- Enhanced Conflict of Interest. The TCJA’s change to the taxation of carried interest resulted in potential conflicts of interest between investors and their fund managers given that fund managers are incentivized to hold investments for at least three years when they otherwise might have sought an earlier exit. The changes proposed in the Act would significantly exacerbate this conflict with managers incentivized to hold investments for even longer periods. While most funds hold investments for longer than three years, it is not uncommon for dispositions to occur prior to the end of the five-year or more holding period proposed in the Act. If a buyer is willing to do so, it may be possible to bridge this gap through a rollover of the managers’ share of the underlying investment.
- Alternative Monetization Strategies. Funds may want to consider alternatives to dispositions, such as leveraged distributions, to determine whether they may provide advantageous tax results compared to the sale of a portfolio company.
- C Corporation Holdings Potentially Useful. As in the existing Section 1061 of the Code, there is an exception for APIs held directly or indirectly by a C corporation.3 The use of C corporations to hold APIs would result in taxation at both the corporate level and upon distribution to the fund manager, and as a result has generally not been a popular strategy by most funds to mitigate the consequences of Section 1061. However, given that the federal income tax rate applicable to C corporations is currently just 21% versus a top rate of 40.8% for individuals, the ability to benefit from lower initial tax rates at the corporate level in exchange for deferral of the receipt of cash could make a C corporation structure a viable option if the Act is enacted into law in its current form.
Transfers of Carried Interest
Under current law, long-term capital gain that would otherwise be recognized on a transfer of an API is recharacterized as short-term capital gain in certain circumstances upon a transfer to a related person. The Act appears to broaden the recharacterization of a carry holder’s gain on the transfer of an API from long-term capital gain to short-term capital gain to most, if not all, transfers of APIs, and to even recharacterize as taxable a carry holder’s gains realized pursuant to an otherwise non-recognition transaction (such as a Code Section 721 transfer to a partnership or a Section 351 transfer to a corporation), at least in the case of any such transfer that occurs during the five-year holding period.4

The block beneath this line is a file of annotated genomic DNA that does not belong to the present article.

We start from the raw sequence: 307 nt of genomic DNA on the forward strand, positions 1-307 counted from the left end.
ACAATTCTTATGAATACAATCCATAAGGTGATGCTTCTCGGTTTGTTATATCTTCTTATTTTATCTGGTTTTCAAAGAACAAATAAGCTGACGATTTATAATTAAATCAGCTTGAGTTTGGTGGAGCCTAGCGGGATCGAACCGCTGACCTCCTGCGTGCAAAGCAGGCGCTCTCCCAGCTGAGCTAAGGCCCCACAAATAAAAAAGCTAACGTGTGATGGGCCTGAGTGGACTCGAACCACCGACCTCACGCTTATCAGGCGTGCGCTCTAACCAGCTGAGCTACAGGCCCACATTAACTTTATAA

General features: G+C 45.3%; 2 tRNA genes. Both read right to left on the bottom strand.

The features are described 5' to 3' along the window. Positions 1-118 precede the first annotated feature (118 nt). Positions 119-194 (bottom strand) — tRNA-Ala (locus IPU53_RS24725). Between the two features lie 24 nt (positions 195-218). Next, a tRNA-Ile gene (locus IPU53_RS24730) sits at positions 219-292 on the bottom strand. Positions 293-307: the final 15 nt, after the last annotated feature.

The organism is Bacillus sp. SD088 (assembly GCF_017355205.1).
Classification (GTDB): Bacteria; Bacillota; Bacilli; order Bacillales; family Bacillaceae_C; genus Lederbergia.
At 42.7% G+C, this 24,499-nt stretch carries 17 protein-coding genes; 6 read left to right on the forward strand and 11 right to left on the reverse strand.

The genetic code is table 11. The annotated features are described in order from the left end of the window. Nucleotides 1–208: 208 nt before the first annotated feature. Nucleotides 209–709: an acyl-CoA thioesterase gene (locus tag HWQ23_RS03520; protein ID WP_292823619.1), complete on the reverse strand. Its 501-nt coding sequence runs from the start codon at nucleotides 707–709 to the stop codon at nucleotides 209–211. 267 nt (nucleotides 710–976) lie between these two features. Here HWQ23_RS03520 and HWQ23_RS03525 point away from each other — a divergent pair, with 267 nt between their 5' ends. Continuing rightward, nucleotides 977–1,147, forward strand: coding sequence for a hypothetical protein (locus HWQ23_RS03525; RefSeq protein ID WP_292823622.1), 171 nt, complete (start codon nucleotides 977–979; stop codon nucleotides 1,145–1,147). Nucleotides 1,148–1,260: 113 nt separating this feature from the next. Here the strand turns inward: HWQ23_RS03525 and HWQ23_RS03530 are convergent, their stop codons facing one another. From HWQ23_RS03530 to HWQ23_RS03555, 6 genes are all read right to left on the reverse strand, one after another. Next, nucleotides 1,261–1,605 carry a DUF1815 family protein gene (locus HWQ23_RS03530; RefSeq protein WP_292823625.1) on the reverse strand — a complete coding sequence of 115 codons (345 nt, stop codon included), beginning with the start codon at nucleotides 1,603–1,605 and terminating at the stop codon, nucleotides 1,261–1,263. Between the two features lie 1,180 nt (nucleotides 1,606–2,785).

As a result of the above changes, although the language of the Act is not entirely clear, it appears that gain recognized on transfers of APIs would be subject to the same broad recharacterization rules as gain recognized on transfers of the fund’s underlying assets.
The foregoing discussion describes the statutory language as currently proposed by the Act, which, if enacted, would be effective for tax years beginning after December 31, 2022. The Act may be enacted in an amended version. It may not be enacted at all. In addition, certain provisions of the Act likely will need to be interpreted and refined in Treasury regulations. O’Melveny will monitor further developments with respect to the Act and the tax treatment of carried interest generally. Please contact the attorneys listed on this Client Alert or your O’Melveny counsel for questions regarding the information discussed herein.
1 The holding period requirement above is reduced from five to three years for API holders with an adjusted gross income of less than $400,000 and for many real estate investment fund managers. This would offer some relief to affected individuals, but the Act’s definition of holding period would, nevertheless, result in significant, adverse consequences for those individuals as compared to their treatment under current law.
2 Investment fund managers should consult with tax advisors as to whether there are alternative structures that may mitigate some of the consequences of the five-year holding period, including by avoiding potential cross-contamination from multiple platform investments using multiple carry vehicles.
3 Although Treasury had clarified this was the case in regulations, the language of the Act makes clear that only APIs held by C corporations are exempt from the recharacterization rules.
4 Current regulations permit certain transfers to fund managers’ estate planning vehicles to escape the three-year holding period rules introduced by the TCJA. It is not clear whether the Act would permit the issuance of regulations with similar exceptions.
This memorandum is a summary for general information and discussion only and may be considered an advertisement for certain purposes. It is not a full analysis of the matters presented, may not be relied upon as legal advice, and does not purport to represent the views of our clients or the Firm. Alexander Anderson, an O’Melveny partner licensed to practice law in New York, Luc Moritz, an O’Melveny partner licensed to practice law in California, and Billy Abbott, an O’Melveny counsel licensed to practice law in California and New York, contributed to the content of this newsletter. The views expressed in this newsletter are the views of the authors except as otherwise noted.